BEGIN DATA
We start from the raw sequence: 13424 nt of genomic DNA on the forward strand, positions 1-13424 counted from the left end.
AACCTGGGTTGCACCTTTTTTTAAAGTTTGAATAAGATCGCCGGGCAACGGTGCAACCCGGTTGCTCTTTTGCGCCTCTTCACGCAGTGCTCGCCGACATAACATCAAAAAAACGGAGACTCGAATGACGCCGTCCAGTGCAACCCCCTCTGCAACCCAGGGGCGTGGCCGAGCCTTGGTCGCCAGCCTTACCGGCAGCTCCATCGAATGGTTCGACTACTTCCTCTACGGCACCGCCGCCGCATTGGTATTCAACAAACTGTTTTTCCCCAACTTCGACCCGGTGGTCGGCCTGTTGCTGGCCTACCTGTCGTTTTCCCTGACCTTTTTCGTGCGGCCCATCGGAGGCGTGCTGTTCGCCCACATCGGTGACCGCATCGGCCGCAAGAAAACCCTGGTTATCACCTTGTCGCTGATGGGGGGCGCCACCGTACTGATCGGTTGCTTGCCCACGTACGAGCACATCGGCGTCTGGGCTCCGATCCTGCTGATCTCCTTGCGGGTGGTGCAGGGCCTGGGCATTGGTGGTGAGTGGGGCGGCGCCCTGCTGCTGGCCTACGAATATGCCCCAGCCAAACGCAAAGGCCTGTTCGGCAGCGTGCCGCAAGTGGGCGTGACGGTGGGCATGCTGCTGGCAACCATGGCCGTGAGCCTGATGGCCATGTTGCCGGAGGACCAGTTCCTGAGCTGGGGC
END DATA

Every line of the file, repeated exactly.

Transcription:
We start from the raw sequence: 13424 nt of genomic DNA on the forward strand, positions 1-13424 counted from the left end.
AACCTGGGTTGCACCTTTTTTTAAAGTTTGAATAAGATCGCCGGGCAACGGTGCAACCCGGTTGCTCTTTTGCGCCTCTTCACGCAGTGCTCGCCGACATAACATCAAAAAAACGGAGACTCGAATGACGCCGTCCAGTGCAACCCCCTCTGCAACCCAGGGGCGTGGCCGAGCCTTGGTCGCCAGCCTTACCGGCAGCTCCATCGAATGGTTCGACTACTTCCTCTACGGCACCGCCGCCGCATTGGTATTCAACAAACTGTTTTTCCCCAACTTCGACCCGGTGGTCGGCCTGTTGCTGGCCTACCTGTCGTTTTCCCTGACCTTTTTCGTGCGGCCCATCGGAGGCGTGCTGTTCGCCCACATCGGTGACCGCATCGGCCGCAAGAAAACCCTGGTTATCACCTTGTCGCTGATGGGGGGCGCCACCGTACTGATCGGTTGCTTGCCCACGTACGAGCACATCGGCGTCTGGGCTCCGATCCTGCTGATCTCCTTGCGGGTGGTGCAGGGCCTGGGCATTGGTGGTGAGTGGGGCGGCGCCCTGCTGCTGGCCTACGAATATGCCCCAGCCAAACGCAAAGGCCTGTTCGGCAGCGTGCCGCAAGTGGGCGTGACGGTGGGCATGCTGCTGGCAACCATGGCCGTGAGCCTGATGGCCATGTTGCCGGAGGACCAGTTCCTGAGCTGGGGC